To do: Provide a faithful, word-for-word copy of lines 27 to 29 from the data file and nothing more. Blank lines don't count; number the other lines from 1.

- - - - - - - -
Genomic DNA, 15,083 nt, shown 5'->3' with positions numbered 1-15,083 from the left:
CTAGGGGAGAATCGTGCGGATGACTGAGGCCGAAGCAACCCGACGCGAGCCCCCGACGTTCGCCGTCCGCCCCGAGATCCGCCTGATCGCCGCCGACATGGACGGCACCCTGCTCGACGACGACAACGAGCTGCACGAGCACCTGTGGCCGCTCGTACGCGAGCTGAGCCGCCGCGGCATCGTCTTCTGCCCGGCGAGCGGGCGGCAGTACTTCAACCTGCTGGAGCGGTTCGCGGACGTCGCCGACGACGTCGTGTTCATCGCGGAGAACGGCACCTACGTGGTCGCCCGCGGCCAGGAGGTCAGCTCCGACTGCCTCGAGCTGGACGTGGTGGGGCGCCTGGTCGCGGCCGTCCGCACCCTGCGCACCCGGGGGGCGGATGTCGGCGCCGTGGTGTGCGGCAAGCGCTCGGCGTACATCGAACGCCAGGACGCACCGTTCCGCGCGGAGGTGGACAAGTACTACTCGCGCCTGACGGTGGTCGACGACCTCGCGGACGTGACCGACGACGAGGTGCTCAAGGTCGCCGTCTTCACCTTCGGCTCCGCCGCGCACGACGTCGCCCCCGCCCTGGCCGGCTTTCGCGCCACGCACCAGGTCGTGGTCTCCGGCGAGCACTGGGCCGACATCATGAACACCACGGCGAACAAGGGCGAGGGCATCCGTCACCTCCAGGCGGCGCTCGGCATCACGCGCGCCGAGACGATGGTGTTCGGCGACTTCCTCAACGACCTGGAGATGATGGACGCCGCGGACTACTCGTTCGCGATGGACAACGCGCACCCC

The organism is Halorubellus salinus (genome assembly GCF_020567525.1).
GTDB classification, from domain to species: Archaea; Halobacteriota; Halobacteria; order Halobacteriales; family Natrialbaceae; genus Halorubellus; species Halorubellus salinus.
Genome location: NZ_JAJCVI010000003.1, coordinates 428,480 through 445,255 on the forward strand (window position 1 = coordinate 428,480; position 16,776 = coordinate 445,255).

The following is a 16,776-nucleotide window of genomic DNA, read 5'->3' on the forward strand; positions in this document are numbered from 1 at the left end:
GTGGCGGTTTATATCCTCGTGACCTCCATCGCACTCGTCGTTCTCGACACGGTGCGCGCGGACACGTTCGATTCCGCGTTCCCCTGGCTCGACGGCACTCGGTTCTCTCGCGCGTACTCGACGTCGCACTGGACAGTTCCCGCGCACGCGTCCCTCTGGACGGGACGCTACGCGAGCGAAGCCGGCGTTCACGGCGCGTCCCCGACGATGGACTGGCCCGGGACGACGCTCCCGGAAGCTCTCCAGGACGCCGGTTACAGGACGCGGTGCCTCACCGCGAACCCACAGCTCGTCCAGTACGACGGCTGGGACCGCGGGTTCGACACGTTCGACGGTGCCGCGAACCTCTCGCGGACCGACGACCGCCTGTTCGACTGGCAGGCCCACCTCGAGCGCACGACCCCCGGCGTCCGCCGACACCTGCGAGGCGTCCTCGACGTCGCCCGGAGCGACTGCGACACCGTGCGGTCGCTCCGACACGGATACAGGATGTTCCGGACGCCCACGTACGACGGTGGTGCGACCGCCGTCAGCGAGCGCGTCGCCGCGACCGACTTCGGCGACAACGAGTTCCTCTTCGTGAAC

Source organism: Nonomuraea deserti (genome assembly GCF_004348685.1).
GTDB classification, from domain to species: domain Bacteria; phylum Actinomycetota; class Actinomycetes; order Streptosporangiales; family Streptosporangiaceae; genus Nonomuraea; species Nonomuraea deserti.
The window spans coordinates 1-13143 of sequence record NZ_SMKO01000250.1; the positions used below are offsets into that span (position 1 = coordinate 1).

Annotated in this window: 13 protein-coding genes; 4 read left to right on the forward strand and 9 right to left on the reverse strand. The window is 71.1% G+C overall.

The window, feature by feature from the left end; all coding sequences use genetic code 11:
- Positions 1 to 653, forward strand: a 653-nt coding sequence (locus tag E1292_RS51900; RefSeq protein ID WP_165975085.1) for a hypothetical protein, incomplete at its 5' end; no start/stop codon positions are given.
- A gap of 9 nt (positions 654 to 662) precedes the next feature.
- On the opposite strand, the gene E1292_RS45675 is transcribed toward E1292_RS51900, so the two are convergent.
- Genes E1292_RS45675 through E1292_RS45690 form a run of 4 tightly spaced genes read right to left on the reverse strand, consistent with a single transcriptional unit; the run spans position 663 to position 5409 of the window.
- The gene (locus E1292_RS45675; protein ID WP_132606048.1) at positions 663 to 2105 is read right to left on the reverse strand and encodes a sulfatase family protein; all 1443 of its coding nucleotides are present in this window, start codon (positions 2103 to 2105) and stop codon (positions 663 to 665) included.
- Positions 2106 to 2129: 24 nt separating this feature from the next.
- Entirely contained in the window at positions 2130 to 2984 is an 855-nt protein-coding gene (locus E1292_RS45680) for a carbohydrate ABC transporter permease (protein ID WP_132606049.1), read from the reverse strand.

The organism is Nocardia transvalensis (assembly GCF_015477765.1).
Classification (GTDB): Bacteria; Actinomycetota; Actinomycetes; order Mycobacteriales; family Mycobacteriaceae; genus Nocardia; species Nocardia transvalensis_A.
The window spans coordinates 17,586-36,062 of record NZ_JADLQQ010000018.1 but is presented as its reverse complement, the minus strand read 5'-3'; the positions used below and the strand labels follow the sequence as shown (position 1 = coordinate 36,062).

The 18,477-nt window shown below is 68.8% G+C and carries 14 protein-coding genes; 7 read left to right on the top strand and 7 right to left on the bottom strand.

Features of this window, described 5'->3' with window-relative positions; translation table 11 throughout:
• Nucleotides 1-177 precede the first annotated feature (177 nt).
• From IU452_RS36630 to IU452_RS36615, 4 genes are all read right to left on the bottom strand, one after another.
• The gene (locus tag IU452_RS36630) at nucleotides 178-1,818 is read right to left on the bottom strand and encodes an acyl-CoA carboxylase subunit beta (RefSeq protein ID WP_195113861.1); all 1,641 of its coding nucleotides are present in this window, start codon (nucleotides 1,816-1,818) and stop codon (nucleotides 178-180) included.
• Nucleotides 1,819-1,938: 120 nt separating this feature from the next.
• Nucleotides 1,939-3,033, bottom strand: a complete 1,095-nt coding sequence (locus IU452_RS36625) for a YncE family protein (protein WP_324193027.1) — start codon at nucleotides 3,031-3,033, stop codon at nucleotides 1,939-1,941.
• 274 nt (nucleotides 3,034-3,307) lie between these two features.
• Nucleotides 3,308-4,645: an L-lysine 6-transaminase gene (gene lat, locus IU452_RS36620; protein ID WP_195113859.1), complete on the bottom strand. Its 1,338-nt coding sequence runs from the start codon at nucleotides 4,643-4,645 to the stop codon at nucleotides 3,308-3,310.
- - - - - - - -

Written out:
• The gene (locus tag IU452_RS36630) at nucleotides 178-1,818 is read right to left on the bottom strand and encodes an acyl-CoA carboxylase subunit beta (RefSeq protein ID WP_195113861.1); all 1,641 of its coding nucleotides are present in this window, start codon (nucleotides 1,816-1,818) and stop codon (nucleotides 178-180) included.
• Nucleotides 1,819-1,938: 120 nt separating this feature from the next.
• Nucleotides 1,939-3,033, bottom strand: a complete 1,095-nt coding sequence (locus IU452_RS36625) for a YncE family protein (protein WP_324193027.1) — start codon at nucleotides 3,031-3,033, stop codon at nucleotides 1,939-1,941.